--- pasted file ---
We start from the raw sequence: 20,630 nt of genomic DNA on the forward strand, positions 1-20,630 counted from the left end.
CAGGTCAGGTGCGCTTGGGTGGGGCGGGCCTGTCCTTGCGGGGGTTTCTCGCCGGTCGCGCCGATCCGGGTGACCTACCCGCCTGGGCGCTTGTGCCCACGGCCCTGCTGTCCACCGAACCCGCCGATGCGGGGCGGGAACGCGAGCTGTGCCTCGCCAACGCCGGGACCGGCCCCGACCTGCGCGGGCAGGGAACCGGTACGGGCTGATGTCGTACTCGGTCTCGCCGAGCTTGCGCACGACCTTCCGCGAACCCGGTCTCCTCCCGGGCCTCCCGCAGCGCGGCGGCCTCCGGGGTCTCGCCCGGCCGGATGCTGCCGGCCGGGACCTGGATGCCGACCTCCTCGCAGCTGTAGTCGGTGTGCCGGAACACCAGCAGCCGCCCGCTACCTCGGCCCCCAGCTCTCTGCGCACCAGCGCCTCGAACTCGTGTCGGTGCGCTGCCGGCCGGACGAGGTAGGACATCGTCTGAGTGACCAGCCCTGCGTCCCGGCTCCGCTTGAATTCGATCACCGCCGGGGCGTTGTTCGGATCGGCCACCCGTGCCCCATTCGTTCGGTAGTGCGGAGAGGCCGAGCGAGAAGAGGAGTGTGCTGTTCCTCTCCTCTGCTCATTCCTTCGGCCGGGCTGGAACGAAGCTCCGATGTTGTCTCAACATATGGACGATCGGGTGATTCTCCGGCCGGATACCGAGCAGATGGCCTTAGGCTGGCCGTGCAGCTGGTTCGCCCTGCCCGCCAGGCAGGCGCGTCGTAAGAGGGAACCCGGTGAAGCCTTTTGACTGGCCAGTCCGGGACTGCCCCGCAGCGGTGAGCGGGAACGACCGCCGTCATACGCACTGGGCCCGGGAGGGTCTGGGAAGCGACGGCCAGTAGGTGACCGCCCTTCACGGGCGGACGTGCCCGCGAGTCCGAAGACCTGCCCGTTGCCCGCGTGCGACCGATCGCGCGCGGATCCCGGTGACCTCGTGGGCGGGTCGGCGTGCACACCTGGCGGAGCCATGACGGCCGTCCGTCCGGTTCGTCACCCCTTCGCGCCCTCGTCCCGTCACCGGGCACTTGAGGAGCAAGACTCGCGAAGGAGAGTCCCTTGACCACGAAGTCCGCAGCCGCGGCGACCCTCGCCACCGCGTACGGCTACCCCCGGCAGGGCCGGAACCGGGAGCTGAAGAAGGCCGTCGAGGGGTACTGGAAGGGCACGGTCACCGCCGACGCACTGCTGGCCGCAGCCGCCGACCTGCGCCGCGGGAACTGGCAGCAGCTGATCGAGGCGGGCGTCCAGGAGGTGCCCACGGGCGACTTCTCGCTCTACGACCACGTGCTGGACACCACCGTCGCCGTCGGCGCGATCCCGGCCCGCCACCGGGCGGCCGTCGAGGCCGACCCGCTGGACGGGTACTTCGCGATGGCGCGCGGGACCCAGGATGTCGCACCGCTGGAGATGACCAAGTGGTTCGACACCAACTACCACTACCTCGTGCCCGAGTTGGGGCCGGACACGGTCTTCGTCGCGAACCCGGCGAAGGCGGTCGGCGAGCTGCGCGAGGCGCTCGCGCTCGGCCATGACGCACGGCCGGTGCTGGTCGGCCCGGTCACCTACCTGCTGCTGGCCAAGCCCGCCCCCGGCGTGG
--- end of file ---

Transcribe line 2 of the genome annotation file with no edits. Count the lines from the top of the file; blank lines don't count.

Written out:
CAGGTCAGGTGCGCTTGGGTGGGGCGGGCCTGTCCTTGCGGGGGTTTCTCGCCGGTCGCGCCGATCCGGGTGACCTACCCGCCTGGGCGCTTGTGCCCACGGCCCTGCTGTCCACCGAACCCGCCGATGCGGGGCGGGAACGCGAGCTGTGCCTCGCCAACGCCGGGACCGGCCCCGACCTGCGCGGGCAGGGAACCGGTACGGGCTGATGTCGTACTCGGTCTCGCCGAGCTTGCGCACGACCTTCCGCGAACCCGGTCTCCTCCCGGGCCTCCCGCAGCGCGGCGGCCTCCGGGGTCTCGCCCGGCCGGATGCTGCCGGCCGGGACCTGGATGCCGACCTCCTCGCAGCTGTAGTCGGTGTGCCGGAACACCAGCAGCCGCCCGCTACCTCGGCCCCCAGCTCTCTGCGCACCAGCGCCTCGAACTCGTGTCGGTGCGCTGCCGGCCGGACGAGGTAGGACATCGTCTGAGTGACCAGCCCTGCGTCCCGGCTCCGCTTGAATTCGATCACCGCCGGGGCGTTGTTCGGATCGGCCACCCGTGCCCCATTCGTTCGGTAGTGCGGAGAGGCCGAGCGAGAAGAGGAGTGTGCTGTTCCTCTCCTCTGCTCATTCCTTCGGCCGGGCTGGAACGAAGCTCCGATGTTGTCTCAACATATGGACGATCGGGTGATTCTCCGGCCGGATACCGAGCAGATGGCCTTAGGCTGGCCGTGCAGCTGGTTCGCCCTGCCCGCCAGGCAGGCGCGTCGTAAGAGGGAACCCGGTGAAGCCTTTTGACTGGCCAGTCCGGGACTGCCCCGCAGCGGTGAGCGGGAACGACCGCCGTCATACGCACTGGGCCCGGGAGGGTCTGGGAAGCGACGGCCAGTAGGTGACCGCCCTTCACGGGCGGACGTGCCCGCGAGTCCGAAGACCTGCCCGTTGCCCGCGTGCGACCGATCGCGCGCGGATCCCGGTGACCTCGTGGGCGGGTCGGCGTGCACACCTGGCGGAGCCATGACGGCCGTCCGTCCGGTTCGTCACCCCTTCGCGCCCTCGTCCCGTCACCGGGCACTTGAGGAGCAAGACTCGCGAAGGAGAGTCCCTTGACCACGAAGTCCGCAGCCGCGGCGACCCTCGCCACCGCGTACGGCTACCCCCGGCAGGGCCGGAACCGGGAGCTGAAGAAGGCCGTCGAGGGGTACTGGAAGGGCACGGTCACCGCCGACGCACTGCTGGCCGCAGCCGCCGACCTGCGCCGCGGGAACTGGCAGCAGCTGATCGAGGCGGGCGTCCAGGAGGTGCCCACGGGCGACTTCTCGCTCTACGACCACGTGCTGGACACCACCGTCGCCGTCGGCGCGATCCCGGCCCGCCACCGGGCGGCCGTCGAGGCCGACCCGCTGGACGGGTACTTCGCGATGGCGCGCGGGACCCAGGATGTCGCACCGCTGGAGATGACCAAGTGGTTCGACACCAACTACCACTACCTCGTGCCCGAGTTGGGGCCGGACACGGTCTTCGTCGCGAACCCGGCGAAGGCGGTCGGCGAGCTGCGCGAGGCGCTCGCGCTCGGCCATGACGCACGGCCGGTGCTGGTCGGCCCGGTCACCTACCTGCTGCTGGCCAAGCCCGCCCCCGGCGTGG